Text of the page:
In premiering music videos and bringing artists onto the set, MTV stresses
the strong "democratic" appeal of TRL. MTV executives say it's a program which
takes its cues from its teen audience, asking them to send in requests on
which records to play. But media critics say TRL is just a large focus group,
guided by MTV and used to promote and sell artists and records and, because
of the commercial forces behind MTV, sharply limiting choices for their
audience. Below are some opposing viewpoints on what TRL is all about.
New York Times music critic
Well, the brilliant idea behind TRL that really works--an old idea, but it's
been revamped--is that kids are consumers and their power is mostly the power
of consumption. ... And when you give a teenager a job at age 14 or 15 working
at McDonald's, they have their own expendable income and people are very
hungry for that money with this generation, because it's a large generation.
So "Total Request Live" came about at a moment when that awareness of the Baby
Boomlet as a consumer demographic hit a kind of fever pitch in our culture.
And it really worked. ...
Let's look at "Total Request Live" as the world's biggest focus group, because
that's really what it is. I mean it's just a public version of what happens
when they put 20 people in a room and give 'em a new flavor of chewing gum and
say, "Do you like this?" The chewing gum is called Christina Aguilera.
That's really what happens.
So it's taking a business idea and transplanting it to a new venue, but it's
[like]"American Top 40" and Dick Clark in the past. Remember when people used
to rate records on Top 40? "Can you dance to it?" "It's got a nice beat.
I'll give it a nine"? That's the same thing as "Total Request Live," just
What is TRL's role in the music industry?
The role of MTV itself is very significant. ... Not every band gets a video
anymore. And so, the first tier is getting that video at all. Then the next
tier is--are you the kind of artist who they think they can bring to a mass
artist? Then the next tier is--are you the kind of artist that they think you
can break to a mass audience?
Only that really tiny, tiny elite gets on "Total Request Live." What it does
to your average record label, major record label division is it creates an
intense caste system that was already there, but it makes it more. So you have
the upper echelon and then everybody else is way down here. The resources for
smaller bands on a major label are very small now, and a lot of artists feel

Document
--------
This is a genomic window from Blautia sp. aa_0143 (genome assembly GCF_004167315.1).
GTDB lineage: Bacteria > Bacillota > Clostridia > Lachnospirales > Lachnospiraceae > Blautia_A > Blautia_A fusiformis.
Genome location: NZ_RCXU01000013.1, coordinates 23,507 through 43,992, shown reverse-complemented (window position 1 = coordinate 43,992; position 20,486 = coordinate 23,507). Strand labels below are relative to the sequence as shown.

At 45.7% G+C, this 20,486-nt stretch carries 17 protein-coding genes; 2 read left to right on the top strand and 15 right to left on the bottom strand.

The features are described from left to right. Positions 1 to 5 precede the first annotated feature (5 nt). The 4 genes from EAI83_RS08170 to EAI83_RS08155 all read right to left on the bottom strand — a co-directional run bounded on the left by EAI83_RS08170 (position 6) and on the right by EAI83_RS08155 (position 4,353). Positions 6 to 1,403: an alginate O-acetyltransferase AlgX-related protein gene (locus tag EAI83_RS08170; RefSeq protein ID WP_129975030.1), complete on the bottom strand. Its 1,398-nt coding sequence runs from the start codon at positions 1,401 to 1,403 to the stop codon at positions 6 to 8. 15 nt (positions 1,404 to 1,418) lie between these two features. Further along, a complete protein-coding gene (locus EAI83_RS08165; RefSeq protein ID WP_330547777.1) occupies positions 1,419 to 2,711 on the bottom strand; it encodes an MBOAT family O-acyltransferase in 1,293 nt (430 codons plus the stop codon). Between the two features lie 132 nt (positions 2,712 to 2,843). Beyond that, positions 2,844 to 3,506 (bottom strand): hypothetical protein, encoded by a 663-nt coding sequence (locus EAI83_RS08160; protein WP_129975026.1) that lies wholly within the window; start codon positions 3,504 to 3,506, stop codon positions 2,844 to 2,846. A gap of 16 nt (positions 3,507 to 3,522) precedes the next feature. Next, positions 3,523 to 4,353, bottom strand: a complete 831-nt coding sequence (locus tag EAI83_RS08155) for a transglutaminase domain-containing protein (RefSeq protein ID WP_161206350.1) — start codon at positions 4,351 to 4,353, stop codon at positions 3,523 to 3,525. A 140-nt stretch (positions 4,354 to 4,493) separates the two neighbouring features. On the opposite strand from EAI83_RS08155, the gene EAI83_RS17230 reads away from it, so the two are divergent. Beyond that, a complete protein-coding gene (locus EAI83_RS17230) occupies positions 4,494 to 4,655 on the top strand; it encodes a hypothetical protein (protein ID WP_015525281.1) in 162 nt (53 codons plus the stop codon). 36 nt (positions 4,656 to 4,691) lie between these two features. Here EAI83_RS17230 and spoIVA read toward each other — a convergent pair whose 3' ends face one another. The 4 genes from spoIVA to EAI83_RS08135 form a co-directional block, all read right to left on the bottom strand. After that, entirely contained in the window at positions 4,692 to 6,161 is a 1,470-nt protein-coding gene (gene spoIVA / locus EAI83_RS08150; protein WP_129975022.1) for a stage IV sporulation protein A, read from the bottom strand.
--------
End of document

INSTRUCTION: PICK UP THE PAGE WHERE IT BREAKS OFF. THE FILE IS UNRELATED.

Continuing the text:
that it's not even worth it to sign with a major. Are they really going to get
that small record into the stores? There are many tales of bands touring the
country working hard going into towns and the record isn't in the stores, both
for major and indie labels. But it's a problem with major labels because their
priorities are so intensely focused on that top echelon of artists.
So you're saying MTV has the effect of narrowing choice of
MTV definitely has the effect of narrowing the range of music that hits the
mainstream. On the other hand, isn't that the effect of television in general?
Television has been an illusion in terms of its variety since the beginning. I
think it was one of those big rock stars, Bruce Springsteen, who said "500
channels and nothing on." Now it's just 500 channels and Limp Bizkit on.
How important is TRL as a powerhouse of music?
I think in the dead center of the music industry, TRL is certainly maybe
"the" most important thing at the moment for those top ten artists. For an
artist like Limp Bizkit, they have to do it. I remember very vividly Eminem
when he was coming out with his last album, going on "Total Request Live" and
basically saying, "Look, I know I have to do this. I'm going to market myself
any way I can." It's not like he really wanted to, as a person, an artist,
but they know it's a requirement.
I think for the Backstreet Boys, for 'N Sync--whose image is all tied up
with whether they're number one versus even number two, when number two is seen
as a failure for an artist--that's a lot about TRL. The whole idea that you
can sell so many millions of albums and still be considered kind of a flop,
well, that's very much of this era and I think "Total Request Live" has
completely intensified that.
I guess you could say "Total Request Live" is democratic in the way that
this year's election was democratic. The field of candidates is very
small. And there are organizations behind them, not unlike the Democratic and
Republican parties, who decided which candidates get promoted. So in other
words, you can't just be Joe Fabulous who's releasing your little indie record
and get on "Total Request Live." The record label has to decide you're a
priority. Then the MTV staff have to sort of approve it, right? The execs
have to approve it. Then, maybe by then, you'll get some kind of prescreening
and then finally you get one slot. And it's the hardest slot to get. You have
as much chance as an artist of getting on "Total Request Live" as a young
athlete making the NBA -- no, less--making the all-star team....
MTV executive vice president for news &
TRL is the signature show for MTV because it's about the audience and the
audience controls all the videos that we play--what they want to hear, what
they want to see. So for that reason it's really important to MTV. And I
think also because the choices that they're making and have made for the last
couple of years are a real interesting mix of hip-hop music, pop music, and
rock music ... It's not just one type of music. And I think that's what the
audience is saying they are about.
What's the philosophy of making the audience part of the shows?
...You know, you can't sit here in Times Square in an office building and just
suppose that you know everything that either they want to see or will watch.
You have to get out there and be with them. You have to get out there and
touch them and talk to them. And just this kind of thing as "Total Request
Live"--utilizing our studio....The veejay search, things like that that we do.